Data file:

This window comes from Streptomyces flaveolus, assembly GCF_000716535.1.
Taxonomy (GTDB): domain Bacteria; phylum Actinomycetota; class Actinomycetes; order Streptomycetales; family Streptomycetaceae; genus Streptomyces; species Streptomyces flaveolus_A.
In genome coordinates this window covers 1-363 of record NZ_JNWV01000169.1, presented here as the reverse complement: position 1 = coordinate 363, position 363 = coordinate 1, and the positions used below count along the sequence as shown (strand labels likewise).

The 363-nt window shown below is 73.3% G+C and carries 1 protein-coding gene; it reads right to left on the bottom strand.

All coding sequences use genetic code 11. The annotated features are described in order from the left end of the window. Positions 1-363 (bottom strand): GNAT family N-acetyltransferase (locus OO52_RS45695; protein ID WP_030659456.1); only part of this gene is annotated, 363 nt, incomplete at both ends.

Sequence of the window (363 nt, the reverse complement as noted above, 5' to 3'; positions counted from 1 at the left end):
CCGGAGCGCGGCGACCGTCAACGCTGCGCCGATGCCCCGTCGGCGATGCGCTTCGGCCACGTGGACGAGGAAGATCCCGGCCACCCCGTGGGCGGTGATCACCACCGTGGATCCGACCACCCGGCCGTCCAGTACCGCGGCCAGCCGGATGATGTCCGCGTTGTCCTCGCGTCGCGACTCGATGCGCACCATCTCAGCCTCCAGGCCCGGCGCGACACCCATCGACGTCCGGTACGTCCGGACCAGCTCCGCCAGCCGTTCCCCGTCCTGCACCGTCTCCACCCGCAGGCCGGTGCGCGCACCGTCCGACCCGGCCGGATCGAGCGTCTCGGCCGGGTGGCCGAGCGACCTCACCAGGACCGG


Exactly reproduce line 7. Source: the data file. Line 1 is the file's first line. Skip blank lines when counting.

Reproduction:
CCGGAGCGCGGCGACCGTCAACGCTGCGCCGATGCCCCGTCGGCGATGCGCTTCGGCCACGTGGACGAGGAAGATCCCGGCCACCCCGTGGGCGGTGATCACCACCGTGGATCCGACCACCCGGCCGTCCAGTACCGCGGCCAGCCGGATGATGTCCGCGTTGTCCTCGCGTCGCGACTCGATGCGCACCATCTCAGCCTCCAGGCCCGGCGCGACACCCATCGACGTCCGGTACGTCCGGACCAGCTCCGCCAGCCGTTCCCCGTCCTGCACCGTCTCCACCCGCAGGCCGGTGCGCGCACCGTCCGACCCGGCCGGATCGAGCGTCTCGGCCGGGTGGCCGAGCGACCTCACCAGGACCGG